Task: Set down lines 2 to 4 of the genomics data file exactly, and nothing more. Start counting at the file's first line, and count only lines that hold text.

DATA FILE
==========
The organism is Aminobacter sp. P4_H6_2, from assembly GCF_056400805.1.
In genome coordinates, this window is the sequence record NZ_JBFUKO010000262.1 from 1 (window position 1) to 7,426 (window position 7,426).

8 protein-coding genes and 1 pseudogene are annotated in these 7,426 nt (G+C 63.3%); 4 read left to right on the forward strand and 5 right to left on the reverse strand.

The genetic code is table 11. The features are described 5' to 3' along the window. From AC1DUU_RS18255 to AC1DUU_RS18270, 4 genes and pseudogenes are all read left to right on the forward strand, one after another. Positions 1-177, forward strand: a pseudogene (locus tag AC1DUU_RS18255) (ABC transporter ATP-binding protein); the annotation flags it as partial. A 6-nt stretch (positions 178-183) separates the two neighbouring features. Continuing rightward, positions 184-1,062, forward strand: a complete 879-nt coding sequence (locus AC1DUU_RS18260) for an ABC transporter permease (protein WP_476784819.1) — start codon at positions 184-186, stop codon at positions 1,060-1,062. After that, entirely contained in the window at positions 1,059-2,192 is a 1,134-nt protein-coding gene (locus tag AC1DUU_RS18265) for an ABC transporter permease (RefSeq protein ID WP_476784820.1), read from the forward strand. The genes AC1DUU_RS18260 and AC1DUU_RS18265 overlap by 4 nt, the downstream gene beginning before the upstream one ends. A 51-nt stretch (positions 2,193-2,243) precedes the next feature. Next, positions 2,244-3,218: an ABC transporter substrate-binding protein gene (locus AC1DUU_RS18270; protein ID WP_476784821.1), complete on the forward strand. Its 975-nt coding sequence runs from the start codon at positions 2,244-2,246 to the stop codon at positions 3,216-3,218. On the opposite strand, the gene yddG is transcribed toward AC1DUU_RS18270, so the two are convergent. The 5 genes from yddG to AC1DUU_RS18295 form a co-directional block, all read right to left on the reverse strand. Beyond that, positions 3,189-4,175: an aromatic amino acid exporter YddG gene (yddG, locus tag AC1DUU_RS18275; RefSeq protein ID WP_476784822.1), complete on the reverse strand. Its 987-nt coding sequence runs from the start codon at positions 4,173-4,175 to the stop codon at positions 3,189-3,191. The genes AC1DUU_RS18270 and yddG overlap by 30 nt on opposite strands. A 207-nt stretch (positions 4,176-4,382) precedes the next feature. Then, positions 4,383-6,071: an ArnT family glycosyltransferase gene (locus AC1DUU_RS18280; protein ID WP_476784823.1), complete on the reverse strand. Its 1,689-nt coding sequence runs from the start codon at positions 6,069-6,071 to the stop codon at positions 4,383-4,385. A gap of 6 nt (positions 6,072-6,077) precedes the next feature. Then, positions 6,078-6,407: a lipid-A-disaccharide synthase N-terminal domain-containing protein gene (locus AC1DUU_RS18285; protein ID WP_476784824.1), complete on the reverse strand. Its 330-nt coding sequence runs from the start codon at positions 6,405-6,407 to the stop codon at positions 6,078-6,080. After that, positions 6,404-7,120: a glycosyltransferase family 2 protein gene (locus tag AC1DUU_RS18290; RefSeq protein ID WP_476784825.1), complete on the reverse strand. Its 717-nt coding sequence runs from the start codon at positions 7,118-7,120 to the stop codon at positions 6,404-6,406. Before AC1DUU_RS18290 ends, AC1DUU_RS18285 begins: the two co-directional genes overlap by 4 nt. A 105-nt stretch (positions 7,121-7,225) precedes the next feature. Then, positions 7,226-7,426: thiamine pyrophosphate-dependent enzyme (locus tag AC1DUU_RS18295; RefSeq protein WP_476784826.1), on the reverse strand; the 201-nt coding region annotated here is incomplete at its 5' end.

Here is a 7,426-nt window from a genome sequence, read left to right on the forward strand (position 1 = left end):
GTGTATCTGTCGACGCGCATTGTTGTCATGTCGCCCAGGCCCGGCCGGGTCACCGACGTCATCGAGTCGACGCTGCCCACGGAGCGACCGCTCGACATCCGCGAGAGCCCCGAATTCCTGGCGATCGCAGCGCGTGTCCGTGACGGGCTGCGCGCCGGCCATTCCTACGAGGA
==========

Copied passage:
In genome coordinates, this window is the sequence record NZ_JBFUKO010000262.1 from 1 (window position 1) to 7,426 (window position 7,426).

8 protein-coding genes and 1 pseudogene are annotated in these 7,426 nt (G+C 63.3%); 4 read left to right on the forward strand and 5 right to left on the reverse strand.

The genetic code is table 11. The features are described 5' to 3' along the window. From AC1DUU_RS18255 to AC1DUU_RS18270, 4 genes and pseudogenes are all read left to right on the forward strand, one after another. Positions 1-177, forward strand: a pseudogene (locus tag AC1DUU_RS18255) (ABC transporter ATP-binding protein); the annotation flags it as partial. A 6-nt stretch (positions 178-183) separates the two neighbouring features. Continuing rightward, positions 184-1,062, forward strand: a complete 879-nt coding sequence (locus AC1DUU_RS18260) for an ABC transporter permease (protein WP_476784819.1) — start codon at positions 184-186, stop codon at positions 1,060-1,062. After that, entirely contained in the window at positions 1,059-2,192 is a 1,134-nt protein-coding gene (locus tag AC1DUU_RS18265) for an ABC transporter permease (RefSeq protein ID WP_476784820.1), read from the forward strand. The genes AC1DUU_RS18260 and AC1DUU_RS18265 overlap by 4 nt, the downstream gene beginning before the upstream one ends. A 51-nt stretch (positions 2,193-2,243) precedes the next feature. Next, positions 2,244-3,218: an ABC transporter substrate-binding protein gene (locus AC1DUU_RS18270; protein ID WP_476784821.1), complete on the forward strand. Its 975-nt coding sequence runs from the start codon at positions 2,244-2,246 to the stop codon at positions 3,216-3,218. On the opposite strand, the gene yddG is transcribed toward AC1DUU_RS18270, so the two are convergent. The 5 genes from yddG to AC1DUU_RS18295 form a co-directional block, all read right to left on the reverse strand. Beyond that, positions 3,189-4,175: an aromatic amino acid exporter YddG gene (yddG, locus tag AC1DUU_RS18275; RefSeq protein ID WP_476784822.1), complete on the reverse strand. Its 987-nt coding sequence runs from the start codon at positions 4,173-4,175 to the stop codon at positions 3,189-3,191. The genes AC1DUU_RS18270 and yddG overlap by 30 nt on opposite strands. A 207-nt stretch (positions 4,176-4,382) precedes the next feature. Then, positions 4,383-6,071: an ArnT family glycosyltransferase gene (locus AC1DUU_RS18280; protein ID WP_476784823.1), complete on the reverse strand. Its 1,689-nt coding sequence runs from the start codon at positions 6,069-6,071 to the stop codon at positions 4,383-4,385. A gap of 6 nt (positions 6,072-6,077) precedes the next feature. Then, positions 6,078-6,407: a lipid-A-disaccharide synthase N-terminal domain-containing protein gene (locus AC1DUU_RS18285; protein ID WP_476784824.1), complete on the reverse strand. Its 330-nt coding sequence runs from the start codon at positions 6,405-6,407 to the stop codon at positions 6,078-6,080. After that, positions 6,404-7,120: a glycosyltransferase family 2 protein gene (locus tag AC1DUU_RS18290; RefSeq protein ID WP_476784825.1), complete on the reverse strand. Its 717-nt coding sequence runs from the start codon at positions 7,118-7,120 to the stop codon at positions 6,404-6,406. Before AC1DUU_RS18290 ends, AC1DUU_RS18285 begins: the two co-directional genes overlap by 4 nt. A 105-nt stretch (positions 7,121-7,225) precedes the next feature. Then, positions 7,226-7,426: thiamine pyrophosphate-dependent enzyme (locus tag AC1DUU_RS18295; RefSeq protein WP_476784826.1), on the reverse strand; the 201-nt coding region annotated here is incomplete at its 5' end.